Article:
Legg Mason, a diversified global asset management firm, said the probability of a recession over the next 12 months is 50%.
According to the variables the firm looks at to determine the health of the economy, recession risk is rising, said Jeff Schulze, the investment strategist for ClearBridge Investments, at Legg Mason’s market outlook for 2020 last Monday in New York. ClearBridge is an affiliate that serves as the advisor on many Legg Mason mutual funds.
Schulze said he uses a dashboard of 12 variables that have done a very good job of foreshadowing the last seven recessions. The dashboard runs across four economic fault lines: financial, inflation, business activity and the consumer. Consumer health is the dashboard’s biggest part because it’s the biggest part of the U.S. economy.
Using a stoplight analogy, the dashboard flashes green when it signals expansion, yellow signals caution and red signals recession. At the end of the third quarter, the yield curve, commodities and ISM new orders were flashing recession. Money supply, wage growth, and profit margins were showing caution. Finally, credit spreads, truck shipments and the entire consumer category of housing permits, jobless claims, retail sales, and job sentiment were signally an economy in expansion.
“We’re looking to see whether or not consumer spending can continue to move forward,” said Schulze. “If you’re seeing cracks in the labor market, and if that does become apparent, our risks of a recession are going to rise materially as we enter into next year.”
Schulze said instead of looking at it from a recessionary standpoint, his team looked at it versus a market peak for each one of these instances. On average the dashboard turns yellow four months prior to a market peak and turns red three months after a market peak.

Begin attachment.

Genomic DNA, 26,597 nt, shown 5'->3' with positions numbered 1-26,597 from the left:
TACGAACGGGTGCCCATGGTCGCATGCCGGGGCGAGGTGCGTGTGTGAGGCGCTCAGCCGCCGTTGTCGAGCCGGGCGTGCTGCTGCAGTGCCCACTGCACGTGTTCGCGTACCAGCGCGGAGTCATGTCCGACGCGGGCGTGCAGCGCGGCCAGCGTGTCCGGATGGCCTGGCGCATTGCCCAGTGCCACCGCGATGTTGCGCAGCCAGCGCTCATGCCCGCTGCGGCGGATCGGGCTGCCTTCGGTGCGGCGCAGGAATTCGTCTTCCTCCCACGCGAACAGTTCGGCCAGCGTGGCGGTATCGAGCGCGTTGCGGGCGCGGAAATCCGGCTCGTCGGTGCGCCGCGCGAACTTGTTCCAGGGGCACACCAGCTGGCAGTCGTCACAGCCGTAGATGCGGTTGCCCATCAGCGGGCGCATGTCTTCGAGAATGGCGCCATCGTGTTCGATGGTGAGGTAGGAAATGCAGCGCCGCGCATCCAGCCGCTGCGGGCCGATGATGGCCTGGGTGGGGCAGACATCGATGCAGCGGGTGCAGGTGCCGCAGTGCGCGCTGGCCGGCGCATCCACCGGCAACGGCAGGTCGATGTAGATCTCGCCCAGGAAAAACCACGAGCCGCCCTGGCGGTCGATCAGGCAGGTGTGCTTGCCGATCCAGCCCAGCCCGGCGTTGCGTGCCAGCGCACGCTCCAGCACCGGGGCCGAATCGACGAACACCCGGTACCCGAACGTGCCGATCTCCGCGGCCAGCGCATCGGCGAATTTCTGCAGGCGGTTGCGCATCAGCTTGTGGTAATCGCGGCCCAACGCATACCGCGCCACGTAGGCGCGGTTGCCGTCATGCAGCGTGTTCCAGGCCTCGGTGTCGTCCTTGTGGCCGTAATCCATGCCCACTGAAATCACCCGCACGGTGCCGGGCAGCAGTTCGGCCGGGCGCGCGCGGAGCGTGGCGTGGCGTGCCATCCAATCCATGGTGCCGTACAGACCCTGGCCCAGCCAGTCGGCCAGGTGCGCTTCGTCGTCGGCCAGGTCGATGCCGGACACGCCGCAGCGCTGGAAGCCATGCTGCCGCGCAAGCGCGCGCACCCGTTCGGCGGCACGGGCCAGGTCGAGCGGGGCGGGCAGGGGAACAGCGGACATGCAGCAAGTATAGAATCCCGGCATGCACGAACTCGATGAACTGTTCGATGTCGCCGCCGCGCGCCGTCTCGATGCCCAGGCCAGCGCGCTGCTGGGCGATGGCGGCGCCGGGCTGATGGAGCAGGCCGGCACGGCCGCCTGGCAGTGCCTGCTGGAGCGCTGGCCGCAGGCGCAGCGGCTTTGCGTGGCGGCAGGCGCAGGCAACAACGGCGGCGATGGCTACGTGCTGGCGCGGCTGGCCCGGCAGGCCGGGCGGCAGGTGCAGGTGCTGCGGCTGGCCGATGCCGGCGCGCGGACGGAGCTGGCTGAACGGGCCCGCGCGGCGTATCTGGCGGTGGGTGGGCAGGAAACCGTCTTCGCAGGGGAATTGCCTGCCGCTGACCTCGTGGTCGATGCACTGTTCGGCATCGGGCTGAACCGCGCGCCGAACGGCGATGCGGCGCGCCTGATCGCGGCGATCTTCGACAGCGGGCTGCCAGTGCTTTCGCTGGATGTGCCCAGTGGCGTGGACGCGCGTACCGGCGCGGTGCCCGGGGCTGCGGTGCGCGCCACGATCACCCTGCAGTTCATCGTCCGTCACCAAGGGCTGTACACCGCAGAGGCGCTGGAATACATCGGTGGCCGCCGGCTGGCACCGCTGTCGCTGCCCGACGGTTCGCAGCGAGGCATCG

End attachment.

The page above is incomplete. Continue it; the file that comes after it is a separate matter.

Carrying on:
He said that the dashboard can be an excellent tool to tell if economic storm clouds are on the horizon, and whether the S&P 500 will see more volatility and downward price movement.
“The one thing I really want to hammer home is that there’s a big difference between the yellow signal and a red signal,” said the investment strategist. “Going back to the early 1960s, we’ve had eight red signals. Seven out of eight of those ended up being recessionary. So, it’s a very powerful signal.”
In three instances, 1995, 1998, and 2016, the dashboard turned yellow, but economic growth reaccelerated and went back to green. Schulze said the economy would have gone into recession in those years if the Federal Reserve hadn’t seen the weakness and provided liquidity to the markets.
With the Fed cutting interest rates three times this year, the economy has a good chance of experiencing a slowdown instead of an outright recession. Other things that bode well for a slowdown rather than a recession are three particular variables, credit spreads, retail sales, and jobless claims. So far, all three look good.
Schulze emphasized, “Our core view over the next four to six months is that U.S. economy will continue to slow. If you look at GDP right now it’s signaling a .4% growth rate for the fourth quarter. GDP now is pretty noisy. … But it does signal that the U.S. economy will continue to slow.”